Shower – taking a shower within 2 hours of returning from outdoors has been shown to reduce the risk of Lyme disease, as unattached ticks may be washed off.
Visual Check – use a hand mirror to inspect your entire body, from head to toe, paying special attention to areas where ticks could hide between folds of skin, such as under your arms, inside your naval, behind your knees, and around your groin.
The Environmental Protection Agency (EPA) provides a list of repellants useful in protecting people against tick bites. Be sure to consult the cautions and warnings for use of these products on children.
You can purchase a product called Permethrin to treat clothes and shoes to discourage ticks from attaching themselves to you in the first place. Follow the directions for proper application and re-application.
If you discover a tick attached to your skin don’t panic. Removal is fast and painless. The most important step is to remove the tick as soon as possible. Use a pair of fine-tipped tweezers to grasp the tick’s body as close to the skin’s surface as possible. Use firm pressure to lift straight up without twisting. If the mouth parts break off below the skin’s surface don’t attempt to remove them. Instead, clean the area and allow the skin to heal.
Home remedies like covering the tick in petroleum jelly or holding a glowing match next to the tick are not recommended, as they have been shown to be ineffective and delay the removal of the tick from your body.
Monitor yourself for the next few weeks to see if you experience any of the symptoms affiliated with tick-bourne illnesses. If you do, contact your doctor and inform them about the date of the tick bite and the symptoms you’re experiencing.
Tickbourne Diseases of the United States; an online reference for healthcare providers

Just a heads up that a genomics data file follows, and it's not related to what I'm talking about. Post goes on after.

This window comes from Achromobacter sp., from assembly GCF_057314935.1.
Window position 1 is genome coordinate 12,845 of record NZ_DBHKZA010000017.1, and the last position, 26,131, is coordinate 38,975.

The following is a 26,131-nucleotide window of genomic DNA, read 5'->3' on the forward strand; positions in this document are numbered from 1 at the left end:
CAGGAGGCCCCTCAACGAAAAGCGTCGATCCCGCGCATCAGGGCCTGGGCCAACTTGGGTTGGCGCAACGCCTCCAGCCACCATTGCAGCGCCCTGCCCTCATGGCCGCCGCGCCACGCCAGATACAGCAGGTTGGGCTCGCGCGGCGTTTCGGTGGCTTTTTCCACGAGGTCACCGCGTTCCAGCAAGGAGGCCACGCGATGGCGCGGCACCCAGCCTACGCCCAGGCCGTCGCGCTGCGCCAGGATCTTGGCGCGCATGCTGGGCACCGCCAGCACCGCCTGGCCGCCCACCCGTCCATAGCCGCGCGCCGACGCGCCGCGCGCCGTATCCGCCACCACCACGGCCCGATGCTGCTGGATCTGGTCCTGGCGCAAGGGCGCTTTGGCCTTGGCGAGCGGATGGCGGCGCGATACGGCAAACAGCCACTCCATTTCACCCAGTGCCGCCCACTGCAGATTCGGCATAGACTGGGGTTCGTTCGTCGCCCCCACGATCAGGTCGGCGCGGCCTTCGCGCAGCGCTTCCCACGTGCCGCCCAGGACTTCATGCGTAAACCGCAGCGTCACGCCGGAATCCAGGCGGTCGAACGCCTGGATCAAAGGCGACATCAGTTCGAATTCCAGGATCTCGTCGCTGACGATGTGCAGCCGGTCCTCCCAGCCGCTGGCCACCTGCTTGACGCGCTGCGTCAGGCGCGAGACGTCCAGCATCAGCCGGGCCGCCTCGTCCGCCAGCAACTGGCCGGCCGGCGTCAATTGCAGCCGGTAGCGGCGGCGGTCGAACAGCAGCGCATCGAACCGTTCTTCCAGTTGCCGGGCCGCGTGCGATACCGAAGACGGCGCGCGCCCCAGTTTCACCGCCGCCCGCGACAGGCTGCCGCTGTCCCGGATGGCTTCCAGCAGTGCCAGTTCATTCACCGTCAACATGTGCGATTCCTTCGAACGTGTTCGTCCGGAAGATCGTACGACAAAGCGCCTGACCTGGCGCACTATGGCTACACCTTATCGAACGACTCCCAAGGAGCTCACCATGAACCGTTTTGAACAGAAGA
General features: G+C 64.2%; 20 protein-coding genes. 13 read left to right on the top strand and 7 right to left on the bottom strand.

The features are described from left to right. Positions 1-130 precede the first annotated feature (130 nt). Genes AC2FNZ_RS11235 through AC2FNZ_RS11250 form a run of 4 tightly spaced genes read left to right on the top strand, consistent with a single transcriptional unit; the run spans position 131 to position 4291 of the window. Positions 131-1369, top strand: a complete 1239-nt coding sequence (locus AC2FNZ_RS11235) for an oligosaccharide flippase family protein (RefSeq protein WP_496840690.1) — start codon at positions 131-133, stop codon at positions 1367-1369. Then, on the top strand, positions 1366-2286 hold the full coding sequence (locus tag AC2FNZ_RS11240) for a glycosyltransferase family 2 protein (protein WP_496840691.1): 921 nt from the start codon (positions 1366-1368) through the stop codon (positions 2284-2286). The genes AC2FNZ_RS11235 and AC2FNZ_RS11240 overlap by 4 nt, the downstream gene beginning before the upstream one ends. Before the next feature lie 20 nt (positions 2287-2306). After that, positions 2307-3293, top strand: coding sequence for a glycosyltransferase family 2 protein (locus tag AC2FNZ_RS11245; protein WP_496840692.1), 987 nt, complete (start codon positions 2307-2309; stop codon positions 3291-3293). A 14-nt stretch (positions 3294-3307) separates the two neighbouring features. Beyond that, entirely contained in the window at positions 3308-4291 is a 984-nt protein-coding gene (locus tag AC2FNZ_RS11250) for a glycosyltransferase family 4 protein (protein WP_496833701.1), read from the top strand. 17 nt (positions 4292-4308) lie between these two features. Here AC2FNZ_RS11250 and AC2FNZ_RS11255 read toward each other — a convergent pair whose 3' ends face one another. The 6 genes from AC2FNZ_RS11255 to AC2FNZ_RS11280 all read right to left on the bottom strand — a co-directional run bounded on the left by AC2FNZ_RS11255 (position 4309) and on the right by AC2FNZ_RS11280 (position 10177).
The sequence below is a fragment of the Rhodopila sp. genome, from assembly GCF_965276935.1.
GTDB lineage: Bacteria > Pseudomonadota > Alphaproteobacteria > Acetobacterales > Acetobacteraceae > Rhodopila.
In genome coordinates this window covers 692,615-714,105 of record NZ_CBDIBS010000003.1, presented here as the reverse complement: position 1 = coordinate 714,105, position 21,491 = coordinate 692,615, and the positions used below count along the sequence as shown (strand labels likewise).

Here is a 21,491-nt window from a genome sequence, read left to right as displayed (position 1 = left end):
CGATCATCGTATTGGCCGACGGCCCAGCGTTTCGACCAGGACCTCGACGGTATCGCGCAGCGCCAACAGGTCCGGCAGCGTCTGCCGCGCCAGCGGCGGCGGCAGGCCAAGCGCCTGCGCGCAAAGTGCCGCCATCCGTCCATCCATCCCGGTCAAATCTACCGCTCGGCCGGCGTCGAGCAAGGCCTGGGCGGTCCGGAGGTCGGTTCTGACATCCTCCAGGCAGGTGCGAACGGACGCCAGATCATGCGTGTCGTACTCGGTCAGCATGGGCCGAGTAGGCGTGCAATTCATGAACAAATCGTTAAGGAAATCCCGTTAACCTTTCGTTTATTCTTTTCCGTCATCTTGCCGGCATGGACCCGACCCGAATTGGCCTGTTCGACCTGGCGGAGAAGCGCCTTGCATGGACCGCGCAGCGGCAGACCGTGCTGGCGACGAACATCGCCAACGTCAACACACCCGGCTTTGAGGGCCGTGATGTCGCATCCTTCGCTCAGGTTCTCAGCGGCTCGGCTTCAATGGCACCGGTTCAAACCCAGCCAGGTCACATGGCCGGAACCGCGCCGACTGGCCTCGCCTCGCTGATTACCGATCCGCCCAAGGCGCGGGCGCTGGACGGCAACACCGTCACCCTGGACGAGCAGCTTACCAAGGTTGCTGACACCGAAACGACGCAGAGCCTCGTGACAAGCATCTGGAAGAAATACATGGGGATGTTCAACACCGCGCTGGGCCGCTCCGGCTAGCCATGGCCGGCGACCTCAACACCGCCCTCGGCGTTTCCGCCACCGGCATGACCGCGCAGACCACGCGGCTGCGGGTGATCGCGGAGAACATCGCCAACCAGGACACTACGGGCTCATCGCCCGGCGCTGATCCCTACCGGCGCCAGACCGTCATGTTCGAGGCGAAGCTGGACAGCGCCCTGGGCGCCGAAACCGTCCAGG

Provided by: Centers for Disease Control and Prevention
More people developing red meat allergy from tick bites
Provided by: CBS News
Provided by: Wikipedia
The IATSE Safety Info App is an information reference and hazard reporting tool for IATSE members. The application provides important safety information, such as studio safety hotline telephone numbers, industry-specific safety bulletins and articles, and a form for reporting hazards encountered on the worksite. (Download links are available at the end of this article) (more…)
Time is running out for a special opportunity to take the A and A2 training classes at Local 479 with assistance and direct oversight from the Local 479 Education Team and a representative of the IATSE Training Trust Fund (TTF). This event will allow you to register, enroll & complete your online courses all in one day. Feel free to drop by anytime to register & enroll in the courses. An IATSE TTF representative will have your (more…)
Below are links for various Safety Bulletins provided to Local 479 from the IATSE Safety Committee Chairman. As Hurricane Irma continues to head in our direction, please continue to stay informed of its potential impact on our area. Your safety is of the utmost importance.
A list of bulletins that should be helpful:
The website for The Occupational Safety and Health Administration provides guidelines for employers and workers if there is a potential emergency that would cause them to have to evacuate or shelter in place (OSHA Evacuation or Shelter in Place).